The European Commission has today adopted a joint (High Representative-Commission) proposal for a new package of measures to maintain and strengthen the effectiveness of the EU’s six wide-ranging and unprecedented packages of sanctions against Russia.
Today’s “maintenance and alignment” package clarifies a number of provisions to strengthen legal certainty for operators and enforcement by Member States. It also further aligns the EU’s sanctions with those of our allies and partners, in particular in the G7. Importantly, the package reiterates the Commission’s determined stance to protect food security around the globe.
Ursula von der Leyen, President of the European Commission, said: “Russia’s brutal war against Ukraine continues unabated. Therefore, we are proposing today to tighten our hard-hitting EU sanctions against the Kremlin, enforce them more effectively and extend them until January 2023. Moscow must continue to pay a high price for its aggression.”
Josep Borrell, High Representative of the European Union for Foreign Affairs and Security Policy, said: “The EU’s sanctions are tough and hard-hitting. We continue to target those close to Putin and the Kremlin. Today’s package reflects our coordinated approach with international partners including the G7. In addition to these measures, I will also present proposals to Council for the listing of more individuals and entities, with their assets frozen and ability to travel curtailed.”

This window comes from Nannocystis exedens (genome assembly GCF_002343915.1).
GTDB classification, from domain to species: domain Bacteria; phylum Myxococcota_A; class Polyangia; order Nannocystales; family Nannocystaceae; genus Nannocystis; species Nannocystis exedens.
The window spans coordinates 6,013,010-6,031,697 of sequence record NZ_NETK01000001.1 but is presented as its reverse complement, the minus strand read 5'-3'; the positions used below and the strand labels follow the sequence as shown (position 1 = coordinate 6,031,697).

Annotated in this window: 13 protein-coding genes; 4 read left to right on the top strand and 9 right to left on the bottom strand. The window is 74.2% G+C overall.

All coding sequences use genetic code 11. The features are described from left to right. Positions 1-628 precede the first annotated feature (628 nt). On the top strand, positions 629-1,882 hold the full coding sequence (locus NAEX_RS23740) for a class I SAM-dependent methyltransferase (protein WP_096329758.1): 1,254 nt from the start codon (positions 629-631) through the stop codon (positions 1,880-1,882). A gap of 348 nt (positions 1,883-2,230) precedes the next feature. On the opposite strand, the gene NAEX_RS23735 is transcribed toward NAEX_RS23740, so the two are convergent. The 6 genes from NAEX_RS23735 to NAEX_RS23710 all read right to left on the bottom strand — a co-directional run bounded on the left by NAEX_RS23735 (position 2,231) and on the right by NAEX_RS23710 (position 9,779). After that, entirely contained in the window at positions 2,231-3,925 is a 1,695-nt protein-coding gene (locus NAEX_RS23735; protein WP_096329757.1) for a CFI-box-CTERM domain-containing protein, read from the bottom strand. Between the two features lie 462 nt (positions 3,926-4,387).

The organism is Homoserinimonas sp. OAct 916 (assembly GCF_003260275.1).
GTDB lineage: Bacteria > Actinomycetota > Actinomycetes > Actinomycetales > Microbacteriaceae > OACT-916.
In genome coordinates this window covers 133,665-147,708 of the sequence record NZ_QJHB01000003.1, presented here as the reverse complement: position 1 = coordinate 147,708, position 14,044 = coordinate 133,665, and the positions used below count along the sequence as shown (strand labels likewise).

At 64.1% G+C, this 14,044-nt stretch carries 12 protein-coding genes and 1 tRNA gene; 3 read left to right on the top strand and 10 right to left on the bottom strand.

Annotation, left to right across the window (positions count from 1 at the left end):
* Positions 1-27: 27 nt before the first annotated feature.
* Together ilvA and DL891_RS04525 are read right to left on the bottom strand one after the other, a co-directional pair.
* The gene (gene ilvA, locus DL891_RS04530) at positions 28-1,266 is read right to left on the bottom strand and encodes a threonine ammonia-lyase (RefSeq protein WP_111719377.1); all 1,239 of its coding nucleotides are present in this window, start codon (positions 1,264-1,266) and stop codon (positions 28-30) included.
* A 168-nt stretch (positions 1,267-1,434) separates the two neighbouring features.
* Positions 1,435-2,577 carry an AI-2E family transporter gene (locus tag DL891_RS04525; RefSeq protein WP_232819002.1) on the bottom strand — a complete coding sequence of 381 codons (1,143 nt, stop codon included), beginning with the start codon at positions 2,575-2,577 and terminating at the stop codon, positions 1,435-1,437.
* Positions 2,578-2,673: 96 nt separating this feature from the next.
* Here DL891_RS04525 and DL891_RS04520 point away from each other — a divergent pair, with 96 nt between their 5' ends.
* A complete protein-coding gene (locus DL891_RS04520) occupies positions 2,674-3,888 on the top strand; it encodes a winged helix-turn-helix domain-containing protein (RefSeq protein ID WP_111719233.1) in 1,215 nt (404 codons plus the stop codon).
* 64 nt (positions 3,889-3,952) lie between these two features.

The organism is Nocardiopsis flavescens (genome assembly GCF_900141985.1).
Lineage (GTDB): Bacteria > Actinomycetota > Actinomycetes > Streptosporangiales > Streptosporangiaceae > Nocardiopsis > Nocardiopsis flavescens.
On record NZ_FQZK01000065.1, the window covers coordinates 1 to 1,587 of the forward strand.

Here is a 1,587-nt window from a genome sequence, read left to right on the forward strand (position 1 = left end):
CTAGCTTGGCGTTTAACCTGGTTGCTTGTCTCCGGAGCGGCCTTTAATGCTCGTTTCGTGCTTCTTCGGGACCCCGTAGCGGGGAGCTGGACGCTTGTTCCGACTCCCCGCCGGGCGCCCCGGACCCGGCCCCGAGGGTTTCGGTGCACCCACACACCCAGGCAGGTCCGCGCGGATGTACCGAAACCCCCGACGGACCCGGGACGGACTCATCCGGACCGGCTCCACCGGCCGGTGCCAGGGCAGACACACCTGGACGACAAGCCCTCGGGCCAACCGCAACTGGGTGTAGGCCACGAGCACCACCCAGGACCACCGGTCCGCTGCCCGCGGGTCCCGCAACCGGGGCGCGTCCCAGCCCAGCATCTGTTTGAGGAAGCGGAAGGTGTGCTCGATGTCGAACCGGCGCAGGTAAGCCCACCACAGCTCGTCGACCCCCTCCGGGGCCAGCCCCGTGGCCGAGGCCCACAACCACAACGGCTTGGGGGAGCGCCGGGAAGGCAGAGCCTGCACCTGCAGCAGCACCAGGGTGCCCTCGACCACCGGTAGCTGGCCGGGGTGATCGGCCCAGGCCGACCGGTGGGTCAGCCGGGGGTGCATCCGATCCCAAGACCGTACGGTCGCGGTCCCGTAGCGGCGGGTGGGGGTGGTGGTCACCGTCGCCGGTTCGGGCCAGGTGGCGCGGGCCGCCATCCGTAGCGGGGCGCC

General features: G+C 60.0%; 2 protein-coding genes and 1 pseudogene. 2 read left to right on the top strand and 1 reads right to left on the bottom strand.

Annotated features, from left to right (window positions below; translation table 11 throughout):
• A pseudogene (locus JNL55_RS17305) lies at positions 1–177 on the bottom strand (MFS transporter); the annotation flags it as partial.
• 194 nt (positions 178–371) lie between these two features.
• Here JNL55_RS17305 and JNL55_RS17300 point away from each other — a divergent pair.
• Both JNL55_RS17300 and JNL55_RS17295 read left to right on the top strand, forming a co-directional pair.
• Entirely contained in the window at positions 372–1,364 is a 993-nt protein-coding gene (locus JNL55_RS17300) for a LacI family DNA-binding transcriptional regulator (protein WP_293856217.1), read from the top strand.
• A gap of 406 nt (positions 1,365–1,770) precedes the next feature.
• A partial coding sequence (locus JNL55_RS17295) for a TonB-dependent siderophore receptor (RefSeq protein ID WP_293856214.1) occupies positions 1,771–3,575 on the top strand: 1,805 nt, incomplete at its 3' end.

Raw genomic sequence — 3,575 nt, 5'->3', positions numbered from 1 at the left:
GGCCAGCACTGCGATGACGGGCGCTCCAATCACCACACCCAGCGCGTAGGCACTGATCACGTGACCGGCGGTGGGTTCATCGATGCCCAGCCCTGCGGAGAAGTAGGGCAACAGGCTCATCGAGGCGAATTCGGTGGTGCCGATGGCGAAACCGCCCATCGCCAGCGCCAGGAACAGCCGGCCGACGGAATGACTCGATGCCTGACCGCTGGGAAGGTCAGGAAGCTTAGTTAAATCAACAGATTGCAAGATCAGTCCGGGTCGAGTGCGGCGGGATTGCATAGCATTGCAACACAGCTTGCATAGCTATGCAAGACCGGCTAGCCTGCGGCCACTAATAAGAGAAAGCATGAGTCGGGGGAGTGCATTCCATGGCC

In more detail
Today’s package will introduce a new import ban on Russian gold, while reinforcing our dual use and advanced technology export controls. In doing so, it will reinforce the alignment of EU sanctions with those of our G7 partners. It will also strengthen reporting requirements to tighten EU asset freezes.
The package also reiterates that EU sanctions do not target in any way the trade in agricultural products between third countries and Russia. Likewise, the text clarifies the exact scope of some financial and economic sanctions.
Finally, it is proposed to extend the current EU sanctions for six months, until the next review at the end of January 2023.
The package will now be discussed by Member States in the Council in view of its adoption.